The other morning while trawling through my emails at work I stumbled across the kickstarter project of Linda Benett an ex student at UTS DAB who developed an idea for DIY concrete rings and now sells them via a custom web store.
Whilst reading about the project three thoughts came to mind about architects and the web. What is the potential for Architects to crowd fund projects, what are the benefits of designing DIY products, and how many architects and designers are selling objects / services via web stores?
Architects Using Crowd Funding
Recently I researched Australian crowd funding operators for a supermanoeuvre project. During my search I unearthed a few interesting cases of Architects exploring this revenue source to physically build projects. Architecture AU wrote an interesting piece on this back in May 2012 identifying the revenue source as a novel way of architects gaining agency for their ideas. The X Pool, a floating public pool in New York City’s Hudson River, by PlayLab and Family Architects is so far the stand out project to have found success using this method. They raised over $41,000 from 1,203 backers, surpassing the goal of $25,000 in six days. Their campaign not only generated enough to explore the project further but also created overwhelming evidence that people wanted to see their project realised and achieve collective ownership through personalised tiles.
So why aren't more architects using crowd funding then? It seems it is because running a successful crowd funding campaign is very time consuming, and after that statistically likely to fail. On Kickstarter for instance only 43% are successful, and only 5% have raised more then $20,000. On top of this not only does the idea need to have legs but then there is the promotional graphics, snappy video with well thought out sales narrative, original and engaging rewards, constant campaign updates, promotion through other blogs, magazines, news platforms. Considering all this it doesn't seem such a bad idea to just approach a single patron client.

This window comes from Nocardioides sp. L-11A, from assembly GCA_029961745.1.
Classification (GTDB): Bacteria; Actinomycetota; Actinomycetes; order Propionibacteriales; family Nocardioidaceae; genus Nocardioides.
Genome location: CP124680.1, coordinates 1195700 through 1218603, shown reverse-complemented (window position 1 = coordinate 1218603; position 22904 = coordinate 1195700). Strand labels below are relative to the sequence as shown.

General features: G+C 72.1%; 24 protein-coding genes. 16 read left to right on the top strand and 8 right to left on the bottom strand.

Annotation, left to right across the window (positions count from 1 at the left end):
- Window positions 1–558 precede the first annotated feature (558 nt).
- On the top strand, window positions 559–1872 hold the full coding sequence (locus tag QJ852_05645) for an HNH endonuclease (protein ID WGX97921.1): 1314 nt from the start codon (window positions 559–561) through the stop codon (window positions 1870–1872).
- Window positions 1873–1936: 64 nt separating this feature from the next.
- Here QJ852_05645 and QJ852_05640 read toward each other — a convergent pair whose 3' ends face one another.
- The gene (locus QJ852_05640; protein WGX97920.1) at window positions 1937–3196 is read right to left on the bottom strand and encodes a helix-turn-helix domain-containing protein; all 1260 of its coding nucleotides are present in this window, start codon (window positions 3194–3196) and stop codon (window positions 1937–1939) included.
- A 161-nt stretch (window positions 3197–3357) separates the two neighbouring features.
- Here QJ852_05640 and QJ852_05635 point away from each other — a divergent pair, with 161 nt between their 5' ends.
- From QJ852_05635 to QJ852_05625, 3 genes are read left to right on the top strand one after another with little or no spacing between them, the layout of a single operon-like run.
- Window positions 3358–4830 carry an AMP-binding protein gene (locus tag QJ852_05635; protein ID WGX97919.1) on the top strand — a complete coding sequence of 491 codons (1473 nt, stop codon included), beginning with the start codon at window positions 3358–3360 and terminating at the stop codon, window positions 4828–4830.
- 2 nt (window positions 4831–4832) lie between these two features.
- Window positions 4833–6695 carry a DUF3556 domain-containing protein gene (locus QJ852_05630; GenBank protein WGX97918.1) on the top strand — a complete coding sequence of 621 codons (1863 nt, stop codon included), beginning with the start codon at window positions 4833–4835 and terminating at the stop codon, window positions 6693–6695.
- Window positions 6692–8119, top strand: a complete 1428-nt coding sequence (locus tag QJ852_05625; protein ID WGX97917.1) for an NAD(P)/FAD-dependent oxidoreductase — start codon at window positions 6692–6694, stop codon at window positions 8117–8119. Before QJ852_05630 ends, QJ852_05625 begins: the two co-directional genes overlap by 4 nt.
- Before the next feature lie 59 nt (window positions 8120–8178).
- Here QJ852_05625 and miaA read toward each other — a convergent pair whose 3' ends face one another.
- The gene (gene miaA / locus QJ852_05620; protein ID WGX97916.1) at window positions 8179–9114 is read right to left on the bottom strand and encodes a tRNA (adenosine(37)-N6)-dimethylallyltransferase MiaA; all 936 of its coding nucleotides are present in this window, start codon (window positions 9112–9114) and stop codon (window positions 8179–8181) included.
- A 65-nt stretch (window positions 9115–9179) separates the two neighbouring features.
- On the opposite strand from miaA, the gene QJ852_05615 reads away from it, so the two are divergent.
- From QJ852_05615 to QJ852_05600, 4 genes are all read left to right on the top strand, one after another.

If the campaign is successful however crowd funding has the potential to provide what the architecture profession is sorely missing, control. A project backed, funded and appreciated by the public before it has even been started seems to be the holy grail of project situations.
Designing for DIY
In Linda Benett's project she uses the web for both revenue generation and for explaining the DIYness of her product. Nervous system take this one step further with design your own jewelry through a web app that incorporates physics simulation to generate forms. Their digital tool of sliders and buttons allows users to generate their own custom designs before linking through to a checkout and payment gateway. Through their website Nervous System are able to control all stages in the design and retail process from product description and social media promotion through to product design, selling and shipping.
Of course this works very well for small, highly variable and rapidly produced short run order objects but could it work for furniture or even architecture?
For the former, yes, the latter, well lets see. Furniture collectives like FAB and NOMI use web applications and payment gateways to control the entire design to sale process. Similarly open source DIY initiatives like OPEN DESK and SKETCHCHAIR do the same but within a different distribution framework, without the need for design tools or payment systems.
Controlling the Point of Sale
The two web stores identified so far show how individuals or collectives can take control of the retailing of their products. To set up a payment system though you must rely on a third party to provide the necessary software and transaction mechanisms.
In Linda's web store is set up using the service Shopify. The service provides themes in which to customise, explain your products, promote your business and ultimately sell, but obviously for a fee ($30, $80, or $180 a month depending on number of products and associated transaction fees).
For this to be an economically viable option there must be confidence in the product's success well before the store is set up or else you may as well go sell them out the back of a van.
So if you are contemplating taking control of a commercial destiny you ultimately need to know that your product will gain interest way before setting up costly systems. This is where crowd-funding platforms are so useful, even if funding is not successful a market can be tested and feedback generated on early prototypes. If successful then the next stage of product development and customer generation can be undertaken with a higher degree of confidence and a safety in the knowledge that you can finally ditch that architecture career.